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Intisar Khanani grew up a nomad and world traveler. Born in Wisconsin, she has lived in five different states as well as in Jeddah on the coast of the Red Sea. She first remembers seeing snow on a wintry street in Zurich, Switzerland, and vaguely recollects having breakfast with the orangutans at the Singapore Zoo when she was five. She currently resides in Cincinnati, Ohio, with her husband and two young daughters. Until recently, Intisar wrote grants and developed projects to address community health with the Cincinnati Health Department, which was as close as she could get to saving the world. Now she focuses her time on her two passions: raising her family and writing fantasy. Intisar's next two projects include a companion trilogy to Thorn, following the heroine introduced in her short story The Bone Knife, and a novella series set in a fiction world of eleven kingdoms all controlled by a corrupt Council of Mages. Thorn is her first novel.
on Feb. 27, 2013 :
This novel was part of a group read in my Goodreads group. I was provided with a free copy for this review.
I would like to start off by saying that this was a wonderfully written fairy tale! Although I’m not familiar with the original that Thorn is based on (The Goose Girl), I found it had all the elements required for a great tale. I was especially happy with ending because it was not your typical “Happy Ending”.. Things do turn out well in the end but it was far from the perfect princess marries the prince ending and I really liked that. I have nothing against fairy tales, but things rarely turn out the way you want them to.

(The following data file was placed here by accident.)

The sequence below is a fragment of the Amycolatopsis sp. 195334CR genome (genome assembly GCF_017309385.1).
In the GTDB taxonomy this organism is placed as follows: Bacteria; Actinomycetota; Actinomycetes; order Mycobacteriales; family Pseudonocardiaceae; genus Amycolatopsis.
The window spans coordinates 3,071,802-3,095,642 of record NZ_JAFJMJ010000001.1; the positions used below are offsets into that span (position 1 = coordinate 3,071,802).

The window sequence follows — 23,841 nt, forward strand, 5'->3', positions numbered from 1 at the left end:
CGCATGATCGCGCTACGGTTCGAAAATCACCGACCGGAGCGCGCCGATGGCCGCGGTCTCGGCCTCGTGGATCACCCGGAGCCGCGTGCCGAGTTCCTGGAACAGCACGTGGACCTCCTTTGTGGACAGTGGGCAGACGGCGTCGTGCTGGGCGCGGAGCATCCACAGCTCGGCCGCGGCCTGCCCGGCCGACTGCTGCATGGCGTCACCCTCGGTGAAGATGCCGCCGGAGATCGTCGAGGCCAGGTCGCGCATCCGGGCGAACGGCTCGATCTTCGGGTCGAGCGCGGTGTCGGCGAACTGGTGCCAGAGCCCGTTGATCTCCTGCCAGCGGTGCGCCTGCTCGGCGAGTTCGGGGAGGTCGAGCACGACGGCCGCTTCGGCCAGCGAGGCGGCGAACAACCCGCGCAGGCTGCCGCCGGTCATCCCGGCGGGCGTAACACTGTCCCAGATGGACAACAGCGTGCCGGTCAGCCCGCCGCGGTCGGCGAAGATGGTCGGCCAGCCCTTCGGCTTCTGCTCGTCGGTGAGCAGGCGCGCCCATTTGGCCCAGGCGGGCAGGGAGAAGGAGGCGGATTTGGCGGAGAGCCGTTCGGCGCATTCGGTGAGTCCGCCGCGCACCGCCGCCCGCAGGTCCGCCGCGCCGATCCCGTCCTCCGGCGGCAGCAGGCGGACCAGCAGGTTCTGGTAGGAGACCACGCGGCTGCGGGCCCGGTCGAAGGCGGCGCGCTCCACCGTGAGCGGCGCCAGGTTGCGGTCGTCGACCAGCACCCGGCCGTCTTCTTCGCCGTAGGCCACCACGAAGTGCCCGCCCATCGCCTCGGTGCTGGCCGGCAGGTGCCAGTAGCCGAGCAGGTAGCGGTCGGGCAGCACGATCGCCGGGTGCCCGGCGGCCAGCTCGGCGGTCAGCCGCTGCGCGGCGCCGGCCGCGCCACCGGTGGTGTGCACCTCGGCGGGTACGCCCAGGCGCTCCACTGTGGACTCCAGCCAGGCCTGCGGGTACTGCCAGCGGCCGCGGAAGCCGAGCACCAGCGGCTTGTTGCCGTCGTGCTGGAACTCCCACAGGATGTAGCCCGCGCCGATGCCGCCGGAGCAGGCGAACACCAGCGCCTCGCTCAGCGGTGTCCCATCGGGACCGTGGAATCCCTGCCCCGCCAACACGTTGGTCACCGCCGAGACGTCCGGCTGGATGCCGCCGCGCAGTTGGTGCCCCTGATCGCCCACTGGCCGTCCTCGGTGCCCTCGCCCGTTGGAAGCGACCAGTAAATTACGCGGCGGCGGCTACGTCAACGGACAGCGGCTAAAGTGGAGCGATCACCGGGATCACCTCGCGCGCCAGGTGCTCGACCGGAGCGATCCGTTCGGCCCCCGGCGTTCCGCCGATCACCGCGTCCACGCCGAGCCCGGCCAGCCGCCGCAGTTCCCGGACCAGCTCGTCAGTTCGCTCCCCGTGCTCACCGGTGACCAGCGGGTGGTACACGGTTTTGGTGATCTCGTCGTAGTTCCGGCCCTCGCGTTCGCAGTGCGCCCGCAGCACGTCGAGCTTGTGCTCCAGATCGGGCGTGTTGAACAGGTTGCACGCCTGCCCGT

Thorn follows the story of a young princess named Alyrra who has grown up in an unhappy home. Abused by her brother and ignored by her mother, Alyrra’s only solace is her horseback riding and her friend, the Wind. She soon finds herself betrothed to a prince from a far off country that she has never met and has heard even worse things about. She has no choice but to accept and she leaves home on a long journey towards her new husband. During the trip she is attacked and magically switches bodies with her hand maiden. Unable to tell anyone what has happened, she arrives in her husband’s kingdom not as a princess but as a common servant. It is in this new life that she must decide to live as a common peasant, something she desperately desires, or to face her fears and fight for what is rightfully hers.
There were times when I really didn’t know what to think of Alyrra. I understood the pain and the fear that comes from being abused, but sometimes I wished I could have just shaken her and told her to suck it up. I also really enjoyed the prince’s character. He strong and compassionate, but he had flaws too.
I would recommend this book to anyone who loves fairy tales. It was well written and it flowed very quickly and effortlessly. Thank you for letting me read such a great novel and I hope we see more from Intisar soon.
(reviewed within a month of purchase)